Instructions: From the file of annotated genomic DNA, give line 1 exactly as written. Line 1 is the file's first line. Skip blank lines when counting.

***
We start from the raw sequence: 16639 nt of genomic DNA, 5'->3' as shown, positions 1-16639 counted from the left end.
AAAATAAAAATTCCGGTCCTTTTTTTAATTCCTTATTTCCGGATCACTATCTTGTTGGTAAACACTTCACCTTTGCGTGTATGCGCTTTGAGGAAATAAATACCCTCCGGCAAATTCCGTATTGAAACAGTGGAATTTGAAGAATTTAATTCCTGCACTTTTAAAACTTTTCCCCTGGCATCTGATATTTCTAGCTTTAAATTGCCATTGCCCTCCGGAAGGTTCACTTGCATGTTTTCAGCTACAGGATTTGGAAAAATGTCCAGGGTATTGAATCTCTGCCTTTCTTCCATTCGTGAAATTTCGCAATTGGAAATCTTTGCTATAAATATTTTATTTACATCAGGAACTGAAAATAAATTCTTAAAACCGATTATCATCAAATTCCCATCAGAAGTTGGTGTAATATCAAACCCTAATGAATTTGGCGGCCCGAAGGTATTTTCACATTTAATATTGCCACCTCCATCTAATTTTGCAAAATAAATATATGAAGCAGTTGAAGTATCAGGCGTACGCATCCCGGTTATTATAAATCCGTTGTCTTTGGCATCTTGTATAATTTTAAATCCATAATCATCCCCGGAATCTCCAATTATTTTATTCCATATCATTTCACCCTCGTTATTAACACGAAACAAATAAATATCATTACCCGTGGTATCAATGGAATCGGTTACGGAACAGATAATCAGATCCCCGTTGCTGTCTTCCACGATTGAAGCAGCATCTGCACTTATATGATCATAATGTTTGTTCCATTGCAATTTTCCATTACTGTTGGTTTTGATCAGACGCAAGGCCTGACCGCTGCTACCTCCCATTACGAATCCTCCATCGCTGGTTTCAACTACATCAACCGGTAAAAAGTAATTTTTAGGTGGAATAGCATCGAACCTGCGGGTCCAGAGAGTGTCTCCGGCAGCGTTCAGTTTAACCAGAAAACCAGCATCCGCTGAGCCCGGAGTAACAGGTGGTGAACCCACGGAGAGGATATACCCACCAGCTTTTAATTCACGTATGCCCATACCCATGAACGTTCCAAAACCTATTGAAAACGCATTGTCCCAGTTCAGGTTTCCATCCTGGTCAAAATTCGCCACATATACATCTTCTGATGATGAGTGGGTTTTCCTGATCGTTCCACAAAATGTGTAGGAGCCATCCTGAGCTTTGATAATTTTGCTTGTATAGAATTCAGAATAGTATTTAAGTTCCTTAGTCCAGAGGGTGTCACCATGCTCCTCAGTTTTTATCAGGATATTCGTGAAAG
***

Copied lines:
We start from the raw sequence: 16639 nt of genomic DNA, 5'->3' as shown, positions 1-16639 counted from the left end.